Go along the path beside the Cascade Ponds until you come to a T-junction. Go left here, and you’ll soon reach a major road, where you go right, now you’re riding along Lake Minnewanka Scenic Drive.

    Which direction to ride the Minnewanka Loop is a decision best left to a few rounds of beer with the locals. Everyone has their reasoning to ride clockwise or counter-clockwise. We like cycling counter-clockwise because there is a bit less traffic and the viewpoints you want are on your right, so you don’t need to cross traffic to see them.

    To go counter-clockwise, 650 m after you turn onto Lake Minnewanka Scenic drive you need to take a right, on the route that is signposted for Two Jack and Johnson Lakes.

    Once on this route, you’ll head downhill before starting a series of rolling bumps heading uphill.

    After 2.9 km you’ll come to a meadow, which is an excellent place to spot some elk, which often congregate here.

    Continue along the road and 700 m after the meadow you’ll come to a junction with Johnson Lake Road. We love this detour, and this 2.2 km road gains about 65 m on the way to Johnson Lake. Once you’ve taken in Johnson Lake, ride back the way you came on Johnson Lake Road and take a right back onto Lake Minnewanka Scenic Road.

    You’ll ride for 4.6 km along the road, passing Two Jack Lakeside and Two Jack Main campgrounds. You’ll then come to Two Jack Lake day use area, which is a popular place for wedding photos. The views are incredible, and it’s worth riding down to the lake, though we think the best views are past the turn-off, on the main road.

    From the Two Jack day use area you have 2.4 km to the end of the Minnewanka causeway. Along the way are two viewpoint turnoffs, however the best view is while riding along the causeway. You look out at Lake Minnewanka, and the massive mountains that frame this spectacular lake. Our favourite mountain here is Mt Inglismaldie, which is on the right of the lake.

    At Lake Minnewanka you can turn right at the end of the causeway to find the Black Anchor snack shop and the Lake Minnewanka Cruise. There are also some stunning views if you continue on the walking trail past the Black Anchor. Head down to one of the small beaches where you can rest and relax with an exceptional view.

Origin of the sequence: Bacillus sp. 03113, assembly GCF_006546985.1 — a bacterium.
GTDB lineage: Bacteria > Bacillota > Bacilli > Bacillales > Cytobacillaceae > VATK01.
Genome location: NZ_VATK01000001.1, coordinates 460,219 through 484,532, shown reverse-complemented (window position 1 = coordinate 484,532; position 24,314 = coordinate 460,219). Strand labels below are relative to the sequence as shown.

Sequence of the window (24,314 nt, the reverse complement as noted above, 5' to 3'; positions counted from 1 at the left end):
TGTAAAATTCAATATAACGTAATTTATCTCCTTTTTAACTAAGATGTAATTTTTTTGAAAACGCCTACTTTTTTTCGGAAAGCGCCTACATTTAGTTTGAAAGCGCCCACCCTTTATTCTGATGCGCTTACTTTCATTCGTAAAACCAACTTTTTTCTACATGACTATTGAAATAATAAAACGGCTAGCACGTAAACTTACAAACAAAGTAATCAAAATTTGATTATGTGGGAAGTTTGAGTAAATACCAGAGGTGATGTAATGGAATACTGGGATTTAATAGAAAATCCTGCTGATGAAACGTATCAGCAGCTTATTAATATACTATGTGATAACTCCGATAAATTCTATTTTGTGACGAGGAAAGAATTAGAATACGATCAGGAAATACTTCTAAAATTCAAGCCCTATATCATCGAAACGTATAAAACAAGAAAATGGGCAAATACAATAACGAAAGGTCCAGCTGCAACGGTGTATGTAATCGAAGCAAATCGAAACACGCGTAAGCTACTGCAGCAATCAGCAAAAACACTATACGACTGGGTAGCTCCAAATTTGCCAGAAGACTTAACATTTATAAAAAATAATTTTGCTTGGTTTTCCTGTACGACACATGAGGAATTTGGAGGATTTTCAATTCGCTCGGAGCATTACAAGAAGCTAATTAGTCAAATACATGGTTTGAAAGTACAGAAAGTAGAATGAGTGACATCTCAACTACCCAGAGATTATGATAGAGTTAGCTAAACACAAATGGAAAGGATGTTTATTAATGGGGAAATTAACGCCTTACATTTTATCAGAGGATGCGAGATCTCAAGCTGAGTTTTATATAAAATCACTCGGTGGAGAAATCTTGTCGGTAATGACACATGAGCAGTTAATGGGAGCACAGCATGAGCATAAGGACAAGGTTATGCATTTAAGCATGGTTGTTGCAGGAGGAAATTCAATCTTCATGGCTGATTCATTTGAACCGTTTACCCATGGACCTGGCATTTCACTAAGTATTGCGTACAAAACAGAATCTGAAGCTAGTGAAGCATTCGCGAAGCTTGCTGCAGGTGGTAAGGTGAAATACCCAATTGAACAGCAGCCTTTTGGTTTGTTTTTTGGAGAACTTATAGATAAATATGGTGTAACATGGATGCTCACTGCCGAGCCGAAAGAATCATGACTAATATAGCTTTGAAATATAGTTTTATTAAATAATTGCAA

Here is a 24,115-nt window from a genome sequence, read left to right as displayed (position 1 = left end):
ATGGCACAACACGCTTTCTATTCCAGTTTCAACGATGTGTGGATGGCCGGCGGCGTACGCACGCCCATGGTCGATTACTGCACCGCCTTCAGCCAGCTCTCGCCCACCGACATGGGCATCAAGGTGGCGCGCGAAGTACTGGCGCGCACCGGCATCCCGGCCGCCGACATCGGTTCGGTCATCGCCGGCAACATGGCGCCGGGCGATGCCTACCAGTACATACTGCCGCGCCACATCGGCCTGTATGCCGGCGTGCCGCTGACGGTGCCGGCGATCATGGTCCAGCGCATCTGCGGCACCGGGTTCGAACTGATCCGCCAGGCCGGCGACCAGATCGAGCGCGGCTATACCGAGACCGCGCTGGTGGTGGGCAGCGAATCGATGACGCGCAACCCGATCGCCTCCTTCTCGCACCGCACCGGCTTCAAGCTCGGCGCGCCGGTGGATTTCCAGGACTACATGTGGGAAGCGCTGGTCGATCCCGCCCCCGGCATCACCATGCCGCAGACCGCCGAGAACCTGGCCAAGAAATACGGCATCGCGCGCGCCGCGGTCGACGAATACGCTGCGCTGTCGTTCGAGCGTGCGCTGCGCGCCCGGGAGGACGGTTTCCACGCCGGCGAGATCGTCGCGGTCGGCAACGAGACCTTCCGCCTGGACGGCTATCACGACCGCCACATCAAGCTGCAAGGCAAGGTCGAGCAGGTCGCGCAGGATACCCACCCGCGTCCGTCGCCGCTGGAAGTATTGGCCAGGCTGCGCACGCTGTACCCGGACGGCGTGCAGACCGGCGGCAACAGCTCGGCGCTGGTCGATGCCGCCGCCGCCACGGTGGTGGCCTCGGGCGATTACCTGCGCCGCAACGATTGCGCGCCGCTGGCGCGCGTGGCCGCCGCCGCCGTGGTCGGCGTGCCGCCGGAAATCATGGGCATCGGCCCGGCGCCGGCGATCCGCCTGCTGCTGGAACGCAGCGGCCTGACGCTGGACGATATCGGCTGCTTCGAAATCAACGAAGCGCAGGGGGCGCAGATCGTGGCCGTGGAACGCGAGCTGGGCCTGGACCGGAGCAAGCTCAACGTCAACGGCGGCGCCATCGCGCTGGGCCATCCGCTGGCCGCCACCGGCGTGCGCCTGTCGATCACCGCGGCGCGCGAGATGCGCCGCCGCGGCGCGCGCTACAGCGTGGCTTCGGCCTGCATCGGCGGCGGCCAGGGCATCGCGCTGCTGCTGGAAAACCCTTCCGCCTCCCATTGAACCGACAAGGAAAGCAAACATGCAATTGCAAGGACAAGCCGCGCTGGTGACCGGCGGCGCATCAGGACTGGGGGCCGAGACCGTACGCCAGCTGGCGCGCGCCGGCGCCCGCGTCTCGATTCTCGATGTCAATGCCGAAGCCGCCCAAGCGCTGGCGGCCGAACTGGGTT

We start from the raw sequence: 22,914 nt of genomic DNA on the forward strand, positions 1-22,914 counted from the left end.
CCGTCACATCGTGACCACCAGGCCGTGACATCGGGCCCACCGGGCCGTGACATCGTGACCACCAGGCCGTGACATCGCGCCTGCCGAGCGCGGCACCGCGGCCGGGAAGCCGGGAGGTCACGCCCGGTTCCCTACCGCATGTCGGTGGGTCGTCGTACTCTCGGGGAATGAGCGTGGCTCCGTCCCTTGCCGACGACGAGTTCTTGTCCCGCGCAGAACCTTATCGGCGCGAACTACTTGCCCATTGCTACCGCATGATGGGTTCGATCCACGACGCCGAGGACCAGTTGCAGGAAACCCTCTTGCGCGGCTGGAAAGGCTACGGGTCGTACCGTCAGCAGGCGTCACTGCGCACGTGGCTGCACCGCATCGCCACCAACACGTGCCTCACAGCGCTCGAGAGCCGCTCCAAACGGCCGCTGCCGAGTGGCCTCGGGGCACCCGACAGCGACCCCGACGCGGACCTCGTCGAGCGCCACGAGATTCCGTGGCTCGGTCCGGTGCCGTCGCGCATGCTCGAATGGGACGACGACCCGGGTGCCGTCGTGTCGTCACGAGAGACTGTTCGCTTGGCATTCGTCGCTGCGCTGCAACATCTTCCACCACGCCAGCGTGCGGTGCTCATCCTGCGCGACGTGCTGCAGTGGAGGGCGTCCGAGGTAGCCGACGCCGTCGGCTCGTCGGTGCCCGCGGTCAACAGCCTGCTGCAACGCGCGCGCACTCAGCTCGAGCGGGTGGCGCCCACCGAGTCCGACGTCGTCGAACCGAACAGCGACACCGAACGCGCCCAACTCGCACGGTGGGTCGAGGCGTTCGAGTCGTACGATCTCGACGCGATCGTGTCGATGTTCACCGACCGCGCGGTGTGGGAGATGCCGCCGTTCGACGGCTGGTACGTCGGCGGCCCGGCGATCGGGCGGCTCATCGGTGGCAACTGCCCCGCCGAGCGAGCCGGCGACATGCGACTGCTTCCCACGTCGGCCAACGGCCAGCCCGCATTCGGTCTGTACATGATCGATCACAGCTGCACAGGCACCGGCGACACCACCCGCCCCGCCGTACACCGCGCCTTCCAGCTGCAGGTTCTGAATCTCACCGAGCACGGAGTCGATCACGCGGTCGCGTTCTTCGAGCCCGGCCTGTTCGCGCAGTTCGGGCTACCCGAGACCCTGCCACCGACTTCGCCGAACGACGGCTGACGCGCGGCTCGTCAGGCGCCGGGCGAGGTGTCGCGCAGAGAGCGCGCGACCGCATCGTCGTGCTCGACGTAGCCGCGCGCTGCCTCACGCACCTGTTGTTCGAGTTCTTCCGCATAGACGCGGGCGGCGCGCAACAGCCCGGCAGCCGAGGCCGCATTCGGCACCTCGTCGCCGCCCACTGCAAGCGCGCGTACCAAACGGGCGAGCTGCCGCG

There are also washrooms in the parking lot.

    Now’s the time to complete the loop, and head downhill on a fun roller coaster ride. Take the signed trail back to Banff and Bankhead – do not go back across the causeway. You now have a 5.3 km ride downhill, and it’s a great bike ride.

    While heading downhill, keep your eyes open for cars and wildlife. Once you pass the turnoff that you took on the ascent, in 650 m take the left back into Cascade Ponds. It’s super easy to miss this turnoff, so if you reach the cattle gates, you’ve gone too far, and should turn around.

    At the junction go right, into Cascade Ponds Parking lot. From here, follow the route back through the parking lots, into the forest and under the Trans-Canada. When you’re back on Legacy Trail go right and head straight back into Banff.

    Insider Hints for Minnewanka Loop

    Getting to the Minnewanka Loop Trailhead

    You can start anywhere in Banff. We usually start on Banff Avenue. In summer parking can be hard to find, so arrive early or park at the Minnewanka Park-and-Ride during summer months and skip the bike ride from Banff.

    Route Information

    • Re-supply points:

      Lake Minnewanka

    • When to do:

      May - October

    • Toilets:

      At Minnewanka parking lot

    • Level of Car Traffic:


    • Road Type:

      Shared roads with cars

    • Family friendly:


    • Route Signage:


    • Crowd Levels:


    • Route Type:


    Minnewanka Loop Elevation Graph

    Weather Forecast

    Check Area Weather